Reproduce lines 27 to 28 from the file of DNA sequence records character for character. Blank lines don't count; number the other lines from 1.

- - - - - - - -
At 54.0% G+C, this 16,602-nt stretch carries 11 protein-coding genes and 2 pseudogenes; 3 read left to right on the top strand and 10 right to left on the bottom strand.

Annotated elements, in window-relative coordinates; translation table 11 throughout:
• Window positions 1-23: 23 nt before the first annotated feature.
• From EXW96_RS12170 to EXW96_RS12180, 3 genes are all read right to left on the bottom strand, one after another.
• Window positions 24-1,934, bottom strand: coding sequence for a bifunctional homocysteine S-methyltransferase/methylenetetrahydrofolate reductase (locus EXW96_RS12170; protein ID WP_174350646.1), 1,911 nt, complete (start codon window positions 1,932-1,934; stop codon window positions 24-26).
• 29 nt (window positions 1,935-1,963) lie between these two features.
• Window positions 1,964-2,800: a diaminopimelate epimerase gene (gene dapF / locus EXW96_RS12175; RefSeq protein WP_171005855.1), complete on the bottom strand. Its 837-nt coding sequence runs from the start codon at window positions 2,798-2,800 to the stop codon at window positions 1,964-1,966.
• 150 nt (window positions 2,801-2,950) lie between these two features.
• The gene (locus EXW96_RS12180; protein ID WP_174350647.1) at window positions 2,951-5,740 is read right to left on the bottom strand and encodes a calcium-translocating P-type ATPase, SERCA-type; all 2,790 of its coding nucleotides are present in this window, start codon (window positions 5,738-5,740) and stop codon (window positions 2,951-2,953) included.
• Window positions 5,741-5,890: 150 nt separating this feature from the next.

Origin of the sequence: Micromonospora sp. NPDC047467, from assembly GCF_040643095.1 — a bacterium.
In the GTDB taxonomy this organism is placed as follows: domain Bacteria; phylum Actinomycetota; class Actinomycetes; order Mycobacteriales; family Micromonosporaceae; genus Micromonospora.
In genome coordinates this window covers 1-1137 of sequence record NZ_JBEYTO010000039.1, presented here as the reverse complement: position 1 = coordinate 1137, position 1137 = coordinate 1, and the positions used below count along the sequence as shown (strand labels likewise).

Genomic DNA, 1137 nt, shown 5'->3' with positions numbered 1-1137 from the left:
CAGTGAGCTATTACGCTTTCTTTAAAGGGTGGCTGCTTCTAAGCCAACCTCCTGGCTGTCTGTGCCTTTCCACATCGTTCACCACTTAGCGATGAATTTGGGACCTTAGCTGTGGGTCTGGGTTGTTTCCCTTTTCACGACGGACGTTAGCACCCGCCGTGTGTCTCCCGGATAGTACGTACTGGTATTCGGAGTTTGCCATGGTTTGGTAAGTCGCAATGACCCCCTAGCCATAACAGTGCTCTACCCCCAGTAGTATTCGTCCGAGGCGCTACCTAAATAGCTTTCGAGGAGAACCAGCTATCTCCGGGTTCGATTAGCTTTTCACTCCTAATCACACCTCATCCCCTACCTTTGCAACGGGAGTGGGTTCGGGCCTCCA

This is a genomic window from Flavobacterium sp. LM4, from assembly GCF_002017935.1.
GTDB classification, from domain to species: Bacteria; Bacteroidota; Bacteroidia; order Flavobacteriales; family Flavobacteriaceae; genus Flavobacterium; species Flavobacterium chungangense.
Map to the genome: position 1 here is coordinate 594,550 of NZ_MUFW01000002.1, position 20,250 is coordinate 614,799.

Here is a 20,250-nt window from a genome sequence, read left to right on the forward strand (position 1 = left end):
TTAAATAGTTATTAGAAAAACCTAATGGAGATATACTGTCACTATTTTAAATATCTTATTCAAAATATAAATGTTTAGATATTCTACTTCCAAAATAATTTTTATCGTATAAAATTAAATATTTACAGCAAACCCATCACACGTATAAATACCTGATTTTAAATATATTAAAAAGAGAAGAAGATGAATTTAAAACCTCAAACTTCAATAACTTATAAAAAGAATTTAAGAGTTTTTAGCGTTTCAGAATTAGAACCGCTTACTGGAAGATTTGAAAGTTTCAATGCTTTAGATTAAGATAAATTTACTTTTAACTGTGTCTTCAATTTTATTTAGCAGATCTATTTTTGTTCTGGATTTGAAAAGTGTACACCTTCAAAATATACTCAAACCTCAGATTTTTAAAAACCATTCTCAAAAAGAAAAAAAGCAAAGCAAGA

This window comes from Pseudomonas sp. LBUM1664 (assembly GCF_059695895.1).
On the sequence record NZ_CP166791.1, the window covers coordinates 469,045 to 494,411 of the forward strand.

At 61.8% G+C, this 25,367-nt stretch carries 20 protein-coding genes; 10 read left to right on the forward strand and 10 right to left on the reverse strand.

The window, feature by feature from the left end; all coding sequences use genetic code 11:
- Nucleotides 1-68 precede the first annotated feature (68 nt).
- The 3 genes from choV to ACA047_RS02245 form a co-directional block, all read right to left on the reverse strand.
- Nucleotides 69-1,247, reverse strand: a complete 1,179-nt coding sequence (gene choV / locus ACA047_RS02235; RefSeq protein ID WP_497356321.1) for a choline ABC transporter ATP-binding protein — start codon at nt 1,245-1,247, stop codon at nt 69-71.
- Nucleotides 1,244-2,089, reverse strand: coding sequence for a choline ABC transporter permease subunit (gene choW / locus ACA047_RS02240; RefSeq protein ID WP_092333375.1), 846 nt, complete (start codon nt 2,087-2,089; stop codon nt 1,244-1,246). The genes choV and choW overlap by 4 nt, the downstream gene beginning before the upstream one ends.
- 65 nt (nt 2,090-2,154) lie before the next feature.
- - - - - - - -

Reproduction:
- Nucleotides 69-1,247, reverse strand: a complete 1,179-nt coding sequence (gene choV / locus ACA047_RS02235; RefSeq protein ID WP_497356321.1) for a choline ABC transporter ATP-binding protein — start codon at nt 1,245-1,247, stop codon at nt 69-71.
- Nucleotides 1,244-2,089, reverse strand: coding sequence for a choline ABC transporter permease subunit (gene choW / locus ACA047_RS02240; RefSeq protein ID WP_092333375.1), 846 nt, complete (start codon nt 2,087-2,089; stop codon nt 1,244-1,246). The genes choV and choW overlap by 4 nt, the downstream gene beginning before the upstream one ends.